The administrators and school psychologists, as well as supervisors and administration, have been trained specifically on how to address bullying and how to de-escalate situations, Bowers said. Outside organizations come in and do assemblies with the students that address bullying also, she added.
“We have people who have been victims of bullies…that come in and talk about the effects of bullying,” Bowers said. “Either as feeling that they’ve been bullied or from being a bully themselves and kind of looking back on that with regret and sharing with the students that it’s not a good idea.”
Throughout the course of the current school year, Bowers said she has only heard from 10 different families out of about 15,000 students about their child being bullied. However, these numbers represent only those incidents that have been brought to Bower’s attention.
“Some of those families have called multiple times, but it’s not as though I’m bombarded with a number of calls every day by any stretch of the imagination,” Bowers said. “I don’t believe that this is a widespread concern, but if it’s a concern for one child, we want to make sure it’s addressed.”
Students need to make sure they understand what bullying is and the appropriate way to respond to it, she said. The first step to address the problem is to respond to the bullies by saying, ‘Please stop,’ and the next step is to tell an adult.
This method doesn’t always work.
For example, Steven said he once told someone who was bullying a friend to stop hitting him, but the bully turned around and smacked him in the eye for defending his friend.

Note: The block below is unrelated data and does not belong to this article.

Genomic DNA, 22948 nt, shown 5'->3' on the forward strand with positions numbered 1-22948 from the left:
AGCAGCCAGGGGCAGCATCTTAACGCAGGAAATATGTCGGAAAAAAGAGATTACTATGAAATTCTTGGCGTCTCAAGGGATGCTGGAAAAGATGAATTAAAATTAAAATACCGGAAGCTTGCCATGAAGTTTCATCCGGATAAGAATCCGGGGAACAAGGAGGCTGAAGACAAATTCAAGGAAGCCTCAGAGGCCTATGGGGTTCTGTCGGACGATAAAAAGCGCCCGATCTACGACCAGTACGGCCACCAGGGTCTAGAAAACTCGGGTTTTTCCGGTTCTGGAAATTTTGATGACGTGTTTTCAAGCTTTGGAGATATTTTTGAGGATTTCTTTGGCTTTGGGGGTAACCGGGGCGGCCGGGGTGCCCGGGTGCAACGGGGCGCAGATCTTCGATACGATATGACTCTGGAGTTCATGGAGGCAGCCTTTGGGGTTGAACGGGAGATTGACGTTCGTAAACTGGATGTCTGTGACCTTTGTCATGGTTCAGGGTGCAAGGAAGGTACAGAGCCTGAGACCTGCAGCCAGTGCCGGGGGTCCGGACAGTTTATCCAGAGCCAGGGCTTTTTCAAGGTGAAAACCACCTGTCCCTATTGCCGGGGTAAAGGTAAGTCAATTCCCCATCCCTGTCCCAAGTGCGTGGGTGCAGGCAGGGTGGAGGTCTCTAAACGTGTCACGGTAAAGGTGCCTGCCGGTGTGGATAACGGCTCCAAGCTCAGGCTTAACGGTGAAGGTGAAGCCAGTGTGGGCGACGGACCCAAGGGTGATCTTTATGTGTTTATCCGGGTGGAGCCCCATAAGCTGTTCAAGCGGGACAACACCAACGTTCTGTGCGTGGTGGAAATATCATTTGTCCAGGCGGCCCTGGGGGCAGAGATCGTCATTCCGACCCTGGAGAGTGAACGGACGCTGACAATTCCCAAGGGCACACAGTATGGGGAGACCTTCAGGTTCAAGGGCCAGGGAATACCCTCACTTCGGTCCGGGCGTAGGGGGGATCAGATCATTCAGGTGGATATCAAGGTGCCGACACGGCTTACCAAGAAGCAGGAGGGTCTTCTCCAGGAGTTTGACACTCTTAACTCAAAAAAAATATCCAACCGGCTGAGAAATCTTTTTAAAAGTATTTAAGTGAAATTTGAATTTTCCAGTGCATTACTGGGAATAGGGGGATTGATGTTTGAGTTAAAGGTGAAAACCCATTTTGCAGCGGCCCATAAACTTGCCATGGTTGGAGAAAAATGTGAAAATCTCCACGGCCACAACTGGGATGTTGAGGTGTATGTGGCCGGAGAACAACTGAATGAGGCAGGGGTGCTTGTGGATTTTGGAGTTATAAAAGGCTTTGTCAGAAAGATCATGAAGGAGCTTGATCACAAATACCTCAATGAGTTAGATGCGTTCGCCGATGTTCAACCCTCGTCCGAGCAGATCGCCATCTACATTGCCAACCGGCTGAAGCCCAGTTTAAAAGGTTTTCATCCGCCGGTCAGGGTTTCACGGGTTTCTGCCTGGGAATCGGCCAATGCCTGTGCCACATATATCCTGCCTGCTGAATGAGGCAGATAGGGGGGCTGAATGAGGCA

“Some of the kids at school chicken out,” Steven said, “and become the bully’s minions because they’re scared of the bullies and don’t want to get beaten themselves.”
Gilstrap added that this was very alarming to her because it teaches a gang mentality.
“That’s how gangs work,” Gilstrap said. “You get jumped and you join a gang because it’s protection. And to me that’s what these kids are learning at a much younger age, that in order to get protection themselves they join up with the kids that are doing it and that was very alarming to me.”
The kids who are getting bullied start to feel like they have to fight back, said Logeman Lee.
“Sometimes I feel like he (my son) likes to bully because he has to stick up for himself,” Logeman Lee said. “It’s changed the way he’s looked at school.”
“But there’s hope,” Gilstrap said. “It seems like some of the principals over there at their schools, they really are working to make a difference. One in particular is Tumbleweed over in Palmdale.”
Jezelle Fullwood, principal of Tumbleweed Elementary, said the school has several plans in place to help prevent bullying.
Tumbleweed has implemented a BEST (Building Effective Schools Together) program with the motto of “Be safe, be respectful and be responsible.”
The BEST discipline program includes regular assemblies as well as a rewards system, Fullwood said. She added that students and teachers can text or email her whenever they do see bullying so it can be addressed immediately.
Gilstrap said she feels better about how Lincoln is handling the bully situation now even though she has pulled her son out of Lincoln school, and has gone back to homeschooling.
“I do feel good that by speaking out and other parents speaking out…(we) have made a difference there because the district has stepped in and is making changes there,” Gilstrap said.
Some of those changes include reaching out to Jeremiah Project 51 and holding fundraisers, which will provide funds to anti-bullying efforts. Jeremiah Project 51, a non-profit organization dedicated to stopping school bullying, was started by a parent whose 14-year-old son took his life because of the bullying and harassment he endured on a daily basis at school.